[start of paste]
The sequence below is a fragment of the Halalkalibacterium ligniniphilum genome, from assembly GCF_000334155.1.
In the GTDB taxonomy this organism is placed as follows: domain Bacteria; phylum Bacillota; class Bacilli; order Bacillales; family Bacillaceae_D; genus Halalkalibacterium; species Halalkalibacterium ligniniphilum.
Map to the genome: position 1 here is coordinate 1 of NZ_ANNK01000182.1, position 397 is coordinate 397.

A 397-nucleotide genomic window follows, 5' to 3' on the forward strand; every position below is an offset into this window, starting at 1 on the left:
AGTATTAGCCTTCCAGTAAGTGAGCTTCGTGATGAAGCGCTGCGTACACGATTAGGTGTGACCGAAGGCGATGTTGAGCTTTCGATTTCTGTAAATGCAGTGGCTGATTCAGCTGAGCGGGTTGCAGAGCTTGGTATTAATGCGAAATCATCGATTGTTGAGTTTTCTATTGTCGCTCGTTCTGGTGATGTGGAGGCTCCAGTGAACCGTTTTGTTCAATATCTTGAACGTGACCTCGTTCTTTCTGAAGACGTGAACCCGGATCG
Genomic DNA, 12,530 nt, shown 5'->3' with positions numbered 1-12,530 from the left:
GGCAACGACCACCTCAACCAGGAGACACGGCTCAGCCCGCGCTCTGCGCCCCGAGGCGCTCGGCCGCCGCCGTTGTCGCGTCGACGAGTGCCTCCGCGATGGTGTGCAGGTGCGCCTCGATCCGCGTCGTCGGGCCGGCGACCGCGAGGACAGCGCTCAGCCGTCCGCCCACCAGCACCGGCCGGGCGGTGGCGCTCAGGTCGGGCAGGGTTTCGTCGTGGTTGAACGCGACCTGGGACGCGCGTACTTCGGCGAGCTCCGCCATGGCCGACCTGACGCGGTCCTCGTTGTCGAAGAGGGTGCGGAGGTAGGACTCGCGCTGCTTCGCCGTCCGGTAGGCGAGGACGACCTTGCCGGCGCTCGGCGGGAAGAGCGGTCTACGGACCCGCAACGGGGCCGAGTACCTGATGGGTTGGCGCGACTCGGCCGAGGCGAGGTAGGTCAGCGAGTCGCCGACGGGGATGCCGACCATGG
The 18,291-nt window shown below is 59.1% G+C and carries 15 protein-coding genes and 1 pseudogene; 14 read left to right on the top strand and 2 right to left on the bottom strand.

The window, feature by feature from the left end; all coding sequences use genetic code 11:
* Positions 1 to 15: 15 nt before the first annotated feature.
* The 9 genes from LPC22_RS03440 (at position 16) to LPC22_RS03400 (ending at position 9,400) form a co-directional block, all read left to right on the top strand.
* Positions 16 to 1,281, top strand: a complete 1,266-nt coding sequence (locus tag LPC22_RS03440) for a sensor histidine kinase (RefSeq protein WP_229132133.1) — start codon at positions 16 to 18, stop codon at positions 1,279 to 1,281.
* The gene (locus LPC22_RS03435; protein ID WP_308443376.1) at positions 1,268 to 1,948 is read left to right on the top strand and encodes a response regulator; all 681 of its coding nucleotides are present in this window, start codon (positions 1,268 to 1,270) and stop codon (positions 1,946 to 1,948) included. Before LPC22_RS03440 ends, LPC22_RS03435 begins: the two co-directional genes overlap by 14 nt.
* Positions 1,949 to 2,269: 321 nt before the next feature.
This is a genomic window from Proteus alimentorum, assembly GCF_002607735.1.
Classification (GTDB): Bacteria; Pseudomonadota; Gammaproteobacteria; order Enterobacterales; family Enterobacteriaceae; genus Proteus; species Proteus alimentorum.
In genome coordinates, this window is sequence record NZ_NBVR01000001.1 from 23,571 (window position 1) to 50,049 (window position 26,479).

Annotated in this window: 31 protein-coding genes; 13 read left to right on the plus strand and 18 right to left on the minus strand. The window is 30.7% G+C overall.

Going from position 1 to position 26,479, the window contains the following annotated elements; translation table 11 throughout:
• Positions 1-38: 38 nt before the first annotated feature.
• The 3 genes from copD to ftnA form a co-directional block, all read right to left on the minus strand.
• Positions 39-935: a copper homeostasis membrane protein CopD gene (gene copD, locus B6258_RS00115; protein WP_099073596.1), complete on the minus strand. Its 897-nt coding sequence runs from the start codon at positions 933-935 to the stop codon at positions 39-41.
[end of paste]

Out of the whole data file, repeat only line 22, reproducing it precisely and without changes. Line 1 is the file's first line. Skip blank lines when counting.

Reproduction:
• Positions 39-935: a copper homeostasis membrane protein CopD gene (gene copD, locus B6258_RS00115; protein WP_099073596.1), complete on the minus strand. Its 897-nt coding sequence runs from the start codon at positions 933-935 to the stop codon at positions 39-41.